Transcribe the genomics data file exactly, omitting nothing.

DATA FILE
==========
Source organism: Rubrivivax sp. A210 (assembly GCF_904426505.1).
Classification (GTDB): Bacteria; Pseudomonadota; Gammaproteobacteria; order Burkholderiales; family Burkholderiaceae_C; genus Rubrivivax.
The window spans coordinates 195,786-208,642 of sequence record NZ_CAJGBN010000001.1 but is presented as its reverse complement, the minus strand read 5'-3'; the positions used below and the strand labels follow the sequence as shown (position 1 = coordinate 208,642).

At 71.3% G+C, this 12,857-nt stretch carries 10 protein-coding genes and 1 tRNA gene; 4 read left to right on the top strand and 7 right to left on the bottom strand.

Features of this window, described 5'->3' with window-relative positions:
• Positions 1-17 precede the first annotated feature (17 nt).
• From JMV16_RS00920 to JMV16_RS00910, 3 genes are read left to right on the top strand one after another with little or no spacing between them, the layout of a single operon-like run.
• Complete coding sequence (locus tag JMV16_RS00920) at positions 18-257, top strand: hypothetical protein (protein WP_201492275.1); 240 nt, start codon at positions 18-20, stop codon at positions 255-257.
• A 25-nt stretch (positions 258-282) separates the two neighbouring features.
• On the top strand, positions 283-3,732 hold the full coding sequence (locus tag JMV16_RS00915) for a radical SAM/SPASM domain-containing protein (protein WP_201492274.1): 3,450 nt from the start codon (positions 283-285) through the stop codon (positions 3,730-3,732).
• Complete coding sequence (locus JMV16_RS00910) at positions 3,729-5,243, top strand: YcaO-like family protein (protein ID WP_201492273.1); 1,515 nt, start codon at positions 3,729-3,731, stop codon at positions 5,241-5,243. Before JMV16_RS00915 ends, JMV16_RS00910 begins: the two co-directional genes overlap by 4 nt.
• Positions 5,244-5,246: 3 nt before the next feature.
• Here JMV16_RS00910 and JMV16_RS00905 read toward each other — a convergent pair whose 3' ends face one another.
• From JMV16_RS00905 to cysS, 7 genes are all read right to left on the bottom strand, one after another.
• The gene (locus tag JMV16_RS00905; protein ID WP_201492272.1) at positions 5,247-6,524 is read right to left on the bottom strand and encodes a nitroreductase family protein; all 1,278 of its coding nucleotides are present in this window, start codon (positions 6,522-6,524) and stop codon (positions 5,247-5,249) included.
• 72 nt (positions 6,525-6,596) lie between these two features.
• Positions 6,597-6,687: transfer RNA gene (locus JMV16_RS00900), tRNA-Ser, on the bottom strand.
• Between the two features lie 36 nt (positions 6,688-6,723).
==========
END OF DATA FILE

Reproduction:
Source organism: Rubrivivax sp. A210 (assembly GCF_904426505.1).
Classification (GTDB): Bacteria; Pseudomonadota; Gammaproteobacteria; order Burkholderiales; family Burkholderiaceae_C; genus Rubrivivax.
The window spans coordinates 195,786-208,642 of sequence record NZ_CAJGBN010000001.1 but is presented as its reverse complement, the minus strand read 5'-3'; the positions used below and the strand labels follow the sequence as shown (position 1 = coordinate 208,642).

At 71.3% G+C, this 12,857-nt stretch carries 10 protein-coding genes and 1 tRNA gene; 4 read left to right on the top strand and 7 right to left on the bottom strand.

Features of this window, described 5'->3' with window-relative positions:
• Positions 1-17 precede the first annotated feature (17 nt).
• From JMV16_RS00920 to JMV16_RS00910, 3 genes are read left to right on the top strand one after another with little or no spacing between them, the layout of a single operon-like run.
• Complete coding sequence (locus tag JMV16_RS00920) at positions 18-257, top strand: hypothetical protein (protein WP_201492275.1); 240 nt, start codon at positions 18-20, stop codon at positions 255-257.
• A 25-nt stretch (positions 258-282) separates the two neighbouring features.
• On the top strand, positions 283-3,732 hold the full coding sequence (locus tag JMV16_RS00915) for a radical SAM/SPASM domain-containing protein (protein WP_201492274.1): 3,450 nt from the start codon (positions 283-285) through the stop codon (positions 3,730-3,732).
• Complete coding sequence (locus JMV16_RS00910) at positions 3,729-5,243, top strand: YcaO-like family protein (protein ID WP_201492273.1); 1,515 nt, start codon at positions 3,729-3,731, stop codon at positions 5,241-5,243. Before JMV16_RS00915 ends, JMV16_RS00910 begins: the two co-directional genes overlap by 4 nt.
• Positions 5,244-5,246: 3 nt before the next feature.
• Here JMV16_RS00910 and JMV16_RS00905 read toward each other — a convergent pair whose 3' ends face one another.
• From JMV16_RS00905 to cysS, 7 genes are all read right to left on the bottom strand, one after another.
• The gene (locus tag JMV16_RS00905; protein ID WP_201492272.1) at positions 5,247-6,524 is read right to left on the bottom strand and encodes a nitroreductase family protein; all 1,278 of its coding nucleotides are present in this window, start codon (positions 6,522-6,524) and stop codon (positions 5,247-5,249) included.
• 72 nt (positions 6,525-6,596) lie between these two features.
• Positions 6,597-6,687: transfer RNA gene (locus JMV16_RS00900), tRNA-Ser, on the bottom strand.
• Between the two features lie 36 nt (positions 6,688-6,723).